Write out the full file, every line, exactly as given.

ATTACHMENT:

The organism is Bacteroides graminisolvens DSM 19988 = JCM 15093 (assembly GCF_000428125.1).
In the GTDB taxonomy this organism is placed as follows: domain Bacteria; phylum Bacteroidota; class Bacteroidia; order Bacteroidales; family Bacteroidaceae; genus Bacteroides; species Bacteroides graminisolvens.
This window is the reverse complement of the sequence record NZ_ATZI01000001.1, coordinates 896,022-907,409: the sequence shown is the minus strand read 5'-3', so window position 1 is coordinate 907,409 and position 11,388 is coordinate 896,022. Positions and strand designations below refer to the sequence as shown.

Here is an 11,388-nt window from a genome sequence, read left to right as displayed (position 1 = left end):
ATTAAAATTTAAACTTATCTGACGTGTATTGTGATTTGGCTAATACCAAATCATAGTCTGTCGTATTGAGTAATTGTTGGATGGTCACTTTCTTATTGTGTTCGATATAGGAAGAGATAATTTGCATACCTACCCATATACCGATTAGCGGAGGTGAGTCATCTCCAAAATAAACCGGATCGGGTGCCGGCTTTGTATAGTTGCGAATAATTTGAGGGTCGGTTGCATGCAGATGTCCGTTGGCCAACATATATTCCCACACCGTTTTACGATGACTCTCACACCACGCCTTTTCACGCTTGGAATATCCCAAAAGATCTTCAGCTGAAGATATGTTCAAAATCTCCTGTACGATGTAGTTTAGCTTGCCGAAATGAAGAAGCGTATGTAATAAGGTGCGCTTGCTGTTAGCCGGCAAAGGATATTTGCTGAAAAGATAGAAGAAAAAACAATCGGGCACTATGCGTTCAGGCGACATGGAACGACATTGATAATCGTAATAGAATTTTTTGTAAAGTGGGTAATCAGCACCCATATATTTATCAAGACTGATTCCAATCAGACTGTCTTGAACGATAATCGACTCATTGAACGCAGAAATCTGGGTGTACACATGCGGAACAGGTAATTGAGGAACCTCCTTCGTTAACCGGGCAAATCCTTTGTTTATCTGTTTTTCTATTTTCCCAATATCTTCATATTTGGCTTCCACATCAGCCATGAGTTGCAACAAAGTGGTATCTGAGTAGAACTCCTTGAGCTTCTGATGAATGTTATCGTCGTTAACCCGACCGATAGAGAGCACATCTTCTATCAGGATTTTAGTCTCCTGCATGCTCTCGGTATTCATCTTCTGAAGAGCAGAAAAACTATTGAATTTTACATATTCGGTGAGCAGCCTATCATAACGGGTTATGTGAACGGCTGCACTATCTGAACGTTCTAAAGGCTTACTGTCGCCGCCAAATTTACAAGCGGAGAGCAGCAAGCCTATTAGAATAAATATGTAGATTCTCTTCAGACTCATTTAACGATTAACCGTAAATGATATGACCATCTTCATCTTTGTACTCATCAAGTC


The organism is Bacteroides graminisolvens DSM 19988 = JCM 15093 (assembly GCF_000428125.1).
In the GTDB taxonomy this organism is placed as follows: domain Bacteria; phylum Bacteroidota; class Bacteroidia; order Bacteroidales; family Bacteroidaceae; genus Bacteroides; species Bacteroides graminisolvens.
This window is the reverse complement of the sequence record NZ_ATZI01000001.1, coordinates 896,022-907,409: the sequence shown is the minus strand read 5'-3', so window position 1 is coordinate 907,409 and position 11,388 is coordinate 896,022. Positions and strand designations below refer to the sequence as shown.

Here is an 11,388-nt window from a genome sequence, read left to right as displayed (position 1 = left end):
ATTAAAATTTAAACTTATCTGACGTGTATTGTGATTTGGCTAATACCAAATCATAGTCTGTCGTATTGAGTAATTGTTGGATGGTCACTTTCTTATTGTGTTCGATATAGGAAGAGATAATTTGCATACCTACCCATATACCGATTAGCGGAGGTGAGTCATCTCCAAAATAAACCGGATCGGGTGCCGGCTTTGTATAGTTGCGAATAATTTGAGGGTCGGTTGCATGCAGATGTCCGTTGGCCAACATATATTCCCACACCGTTTTACGATGACTCTCACACCACGCCTTTTCACGCTTGGAATATCCCAAAAGATCTTCAGCTGAAGATATGTTCAAAATCTCCTGTACGATGTAGTTTAGCTTGCCGAAATGAAGAAGCGTATGTAATAAGGTGCGCTTGCTGTTAGCCGGCAAAGGATATTTGCTGAAAAGATAGAAGAAAAAACAATCGGGCACTATGCGTTCAGGCGACATGGAACGACATTGATAATCGTAATAGAATTTTTTGTAAAGTGGGTAATCAGCACCCATATATTTATCAAGACTGATTCCAATCAGACTGTCTTGAACGATAATCGACTCATTGAACGCAGAAATCTGGGTGTACACATGCGGAACAGGTAATTGAGGAACCTCCTTCGTTAACCGGGCAAATCCTTTGTTTATCTGTTTTTCTATTTTCCCAATATCTTCATATTTGGCTTCCACATCAGCCATGAGTTGCAACAAAGTGGTATCTGAGTAGAACTCCTTGAGCTTCTGATGAATGTTATCGTCGTTAACCCGACCGATAGAGAGCACATCTTCTATCAGGATTTTAGTCTCCTGCATGCTCTCGGTATTCATCTTCTGAAGAGCAGAAAAACTATTGAATTTTACATATTCGGTGAGCAGCCTATCATAACGGGTTATGTGAACGGCTGCACTATCTGAACGTTCTAAAGGCTTACTGTCGCCGCCAAATTTACAAGCGGAGAGCAGCAAGCCTATTAGAATAAATATGTAGATTCTCTTCAGACTCATTTAACGATTAACCGTAAATGATATGACCATCTTCATCTTTGTACTCATCAAGTC